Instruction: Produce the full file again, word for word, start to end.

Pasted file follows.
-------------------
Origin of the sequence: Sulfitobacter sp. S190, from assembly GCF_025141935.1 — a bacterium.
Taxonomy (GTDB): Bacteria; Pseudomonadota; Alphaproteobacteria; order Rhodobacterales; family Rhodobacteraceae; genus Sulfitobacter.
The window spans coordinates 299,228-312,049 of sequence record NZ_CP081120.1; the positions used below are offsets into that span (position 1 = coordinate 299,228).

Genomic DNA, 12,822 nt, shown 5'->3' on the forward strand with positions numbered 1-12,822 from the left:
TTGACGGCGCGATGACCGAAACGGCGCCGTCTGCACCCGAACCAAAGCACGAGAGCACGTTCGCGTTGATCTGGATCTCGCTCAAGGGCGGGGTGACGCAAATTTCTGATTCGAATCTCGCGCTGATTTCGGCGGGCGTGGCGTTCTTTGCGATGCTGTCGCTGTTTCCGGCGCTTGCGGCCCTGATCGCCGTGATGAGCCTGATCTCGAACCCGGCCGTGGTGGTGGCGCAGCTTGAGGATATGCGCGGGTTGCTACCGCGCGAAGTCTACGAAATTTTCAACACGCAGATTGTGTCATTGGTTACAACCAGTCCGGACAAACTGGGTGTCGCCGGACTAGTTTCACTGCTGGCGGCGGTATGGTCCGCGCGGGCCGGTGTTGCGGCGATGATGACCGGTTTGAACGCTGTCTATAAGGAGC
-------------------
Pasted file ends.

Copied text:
Origin of the sequence: Sulfitobacter sp. S190, from assembly GCF_025141935.1 — a bacterium.
Taxonomy (GTDB): Bacteria; Pseudomonadota; Alphaproteobacteria; order Rhodobacterales; family Rhodobacteraceae; genus Sulfitobacter.
The window spans coordinates 299,228-312,049 of sequence record NZ_CP081120.1; the positions used below are offsets into that span (position 1 = coordinate 299,228).

Genomic DNA, 12,822 nt, shown 5'->3' on the forward strand with positions numbered 1-12,822 from the left:
TTGACGGCGCGATGACCGAAACGGCGCCGTCTGCACCCGAACCAAAGCACGAGAGCACGTTCGCGTTGATCTGGATCTCGCTCAAGGGCGGGGTGACGCAAATTTCTGATTCGAATCTCGCGCTGATTTCGGCGGGCGTGGCGTTCTTTGCGATGCTGTCGCTGTTTCCGGCGCTTGCGGCCCTGATCGCCGTGATGAGCCTGATCTCGAACCCGGCCGTGGTGGTGGCGCAGCTTGAGGATATGCGCGGGTTGCTACCGCGCGAAGTCTACGAAATTTTCAACACGCAGATTGTGTCATTGGTTACAACCAGTCCGGACAAACTGGGTGTCGCCGGACTAGTTTCACTGCTGGCGGCGGTATGGTCCGCGCGGGCCGGTGTTGCGGCGATGATGACCGGTTTGAACGCTGTCTATAAGGAGC